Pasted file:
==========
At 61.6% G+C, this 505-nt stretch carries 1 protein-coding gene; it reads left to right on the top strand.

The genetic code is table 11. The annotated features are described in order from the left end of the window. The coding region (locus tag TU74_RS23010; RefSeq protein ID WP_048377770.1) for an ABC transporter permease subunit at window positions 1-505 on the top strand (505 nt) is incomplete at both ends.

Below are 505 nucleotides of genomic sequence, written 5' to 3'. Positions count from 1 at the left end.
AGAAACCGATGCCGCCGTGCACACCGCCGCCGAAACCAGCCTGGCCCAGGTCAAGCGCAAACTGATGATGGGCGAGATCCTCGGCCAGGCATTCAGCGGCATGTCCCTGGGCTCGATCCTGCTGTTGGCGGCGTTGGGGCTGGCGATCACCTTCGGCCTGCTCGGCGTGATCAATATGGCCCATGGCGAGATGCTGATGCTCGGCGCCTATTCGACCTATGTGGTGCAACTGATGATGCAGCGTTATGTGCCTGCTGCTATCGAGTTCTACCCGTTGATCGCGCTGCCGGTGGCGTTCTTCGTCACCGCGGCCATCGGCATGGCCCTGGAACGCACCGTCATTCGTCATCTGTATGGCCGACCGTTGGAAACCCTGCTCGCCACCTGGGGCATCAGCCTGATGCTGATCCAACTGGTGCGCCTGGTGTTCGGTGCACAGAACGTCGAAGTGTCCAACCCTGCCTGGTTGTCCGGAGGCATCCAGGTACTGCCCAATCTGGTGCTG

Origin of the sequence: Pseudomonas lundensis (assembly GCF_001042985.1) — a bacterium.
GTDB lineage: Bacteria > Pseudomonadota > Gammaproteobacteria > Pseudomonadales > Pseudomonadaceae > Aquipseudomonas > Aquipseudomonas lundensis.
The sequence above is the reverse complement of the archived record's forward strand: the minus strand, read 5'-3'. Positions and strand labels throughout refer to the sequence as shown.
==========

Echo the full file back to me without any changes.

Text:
At 61.6% G+C, this 505-nt stretch carries 1 protein-coding gene; it reads left to right on the top strand.

The genetic code is table 11. The annotated features are described in order from the left end of the window. The coding region (locus tag TU74_RS23010; RefSeq protein ID WP_048377770.1) for an ABC transporter permease subunit at window positions 1-505 on the top strand (505 nt) is incomplete at both ends.

Below are 505 nucleotides of genomic sequence, written 5' to 3'. Positions count from 1 at the left end.
AGAAACCGATGCCGCCGTGCACACCGCCGCCGAAACCAGCCTGGCCCAGGTCAAGCGCAAACTGATGATGGGCGAGATCCTCGGCCAGGCATTCAGCGGCATGTCCCTGGGCTCGATCCTGCTGTTGGCGGCGTTGGGGCTGGCGATCACCTTCGGCCTGCTCGGCGTGATCAATATGGCCCATGGCGAGATGCTGATGCTCGGCGCCTATTCGACCTATGTGGTGCAACTGATGATGCAGCGTTATGTGCCTGCTGCTATCGAGTTCTACCCGTTGATCGCGCTGCCGGTGGCGTTCTTCGTCACCGCGGCCATCGGCATGGCCCTGGAACGCACCGTCATTCGTCATCTGTATGGCCGACCGTTGGAAACCCTGCTCGCCACCTGGGGCATCAGCCTGATGCTGATCCAACTGGTGCGCCTGGTGTTCGGTGCACAGAACGTCGAAGTGTCCAACCCTGCCTGGTTGTCCGGAGGCATCCAGGTACTGCCCAATCTGGTGCTG

Origin of the sequence: Pseudomonas lundensis (assembly GCF_001042985.1) — a bacterium.
GTDB lineage: Bacteria > Pseudomonadota > Gammaproteobacteria > Pseudomonadales > Pseudomonadaceae > Aquipseudomonas > Aquipseudomonas lundensis.
The sequence above is the reverse complement of the archived record's forward strand: the minus strand, read 5'-3'. Positions and strand labels throughout refer to the sequence as shown.